France takes first step in Afghan withdrawal
PARIS - Agence France-PresseFrance is suspending its training operations in Afghanistan as the first step toward a possible early pullout from the country after an Afghan soldier shot and killed four French soldiers and wounded several others Jan. 20. The shooting came a day after a NATO helicopter crashed, killing six members of the international military force.
“From now on, all the operations of training and combat help by the French Army are suspended,” French President Nicolas Sarkozy said in Paris. “The French Army is in Afghanistan at the service of the Afghans against terrorism and against the Taliban. The French Army is not in Afghanistan so that Afghan soldiers can shoot at them.”
French Foreign Minister Alain Juppe described the attack as an “assassination” and said it happened during an exercise at a base jointly operated by French and Afghan forces.
It marked the second time in a month that French soldiers were killed by Afghan soldiers.
Jan. 20 was among the deadliest days for French forces in the 10 years they have been serving in the international force in Afghanistan.Sarkozy confirmed the deaths, which brings to 82 the number of French soldiers killed in the Afghan campaign. A big part of the French role has recently been the training of Afghan troops ahead of the expected 2014 pullout of the 4,000 French troops currently operating. “If the conditions of security are not clearly restored, then the question of an early withdrawal of the French Army will arise,” Sarkozy said.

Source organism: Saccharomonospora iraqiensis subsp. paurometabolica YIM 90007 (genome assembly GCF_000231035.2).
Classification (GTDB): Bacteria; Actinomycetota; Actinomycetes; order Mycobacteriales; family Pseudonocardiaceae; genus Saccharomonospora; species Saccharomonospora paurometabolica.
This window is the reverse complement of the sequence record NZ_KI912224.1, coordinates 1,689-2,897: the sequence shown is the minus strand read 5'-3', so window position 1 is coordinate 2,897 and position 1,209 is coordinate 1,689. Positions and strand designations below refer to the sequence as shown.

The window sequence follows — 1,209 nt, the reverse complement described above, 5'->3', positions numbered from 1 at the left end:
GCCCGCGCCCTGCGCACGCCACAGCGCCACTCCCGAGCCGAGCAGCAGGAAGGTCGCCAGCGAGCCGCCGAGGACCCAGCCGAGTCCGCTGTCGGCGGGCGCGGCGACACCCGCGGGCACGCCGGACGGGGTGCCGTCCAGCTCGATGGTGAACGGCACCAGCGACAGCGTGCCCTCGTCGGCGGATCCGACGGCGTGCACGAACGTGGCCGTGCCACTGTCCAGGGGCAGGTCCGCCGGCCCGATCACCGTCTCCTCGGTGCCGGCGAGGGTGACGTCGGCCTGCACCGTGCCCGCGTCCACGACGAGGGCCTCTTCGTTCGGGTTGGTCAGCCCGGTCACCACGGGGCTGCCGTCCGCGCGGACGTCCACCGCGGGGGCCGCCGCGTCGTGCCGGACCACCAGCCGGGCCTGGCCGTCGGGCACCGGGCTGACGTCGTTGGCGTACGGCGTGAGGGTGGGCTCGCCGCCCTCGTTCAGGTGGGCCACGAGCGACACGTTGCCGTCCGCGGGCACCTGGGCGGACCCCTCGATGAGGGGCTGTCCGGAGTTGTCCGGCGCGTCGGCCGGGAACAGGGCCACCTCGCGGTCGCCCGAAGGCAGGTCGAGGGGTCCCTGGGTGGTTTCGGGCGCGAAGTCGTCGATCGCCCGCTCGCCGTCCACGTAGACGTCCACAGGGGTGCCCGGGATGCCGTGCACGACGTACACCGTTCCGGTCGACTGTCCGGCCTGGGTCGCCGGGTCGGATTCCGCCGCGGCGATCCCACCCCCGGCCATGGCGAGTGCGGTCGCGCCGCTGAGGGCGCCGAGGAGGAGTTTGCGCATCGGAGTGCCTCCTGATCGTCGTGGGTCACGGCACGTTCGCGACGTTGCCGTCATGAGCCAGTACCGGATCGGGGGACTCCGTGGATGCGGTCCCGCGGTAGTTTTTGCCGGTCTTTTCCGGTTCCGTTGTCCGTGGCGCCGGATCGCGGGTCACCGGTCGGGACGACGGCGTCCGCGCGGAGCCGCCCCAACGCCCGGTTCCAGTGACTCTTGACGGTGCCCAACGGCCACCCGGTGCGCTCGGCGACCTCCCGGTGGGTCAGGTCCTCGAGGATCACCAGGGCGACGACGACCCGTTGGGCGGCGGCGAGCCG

French Defense Minister Gerard Longuet and Chief of Staff of the French Army Elrick Irastorza are heading to Kabul on Jan. 21. Once they have reported back, the French government will decide how to proceed, said Sarkozy. He also said he would discuss France’s role in Afghanistan with Afghan President Hamid Karzai when he visits Paris next week.
In Brussels, NATO Secretary-General Anders Fogh Rasmussen said this was “a very sad day for our troops in Afghanistan and for the French people,” but insisted that such incidents were “isolated.”
Turkey, which has the second largest standing army in the alliance, currently has 1,800 soldiers serving in the International Security Assistance Force (ISAF). Unlike other European members of ISAF, Turkey’s mission is limited to patrols and its troops do not take part in combat operations. Turkey has agreed to extend by one year – until Nov. 1, 2012 – its command of NATO peacekeepers in the Afghan capital of Kabul, the Foreign Ministry said July 8.
Six killed in helicopter crash
Meanwhile, the cause of the NATO helicopter crash is still being investigated, but a coalition statement said there was no enemy activity in the area at the time of the accident. Taliban spokesman Qari Yousef claimed insurgents shot down the Chinook helicopter in the Musa Qala district of Helmand province, killing all on board. The coalition did not disclose the nationalities of those killed and would not release details of the crash until the families of the dead were notified.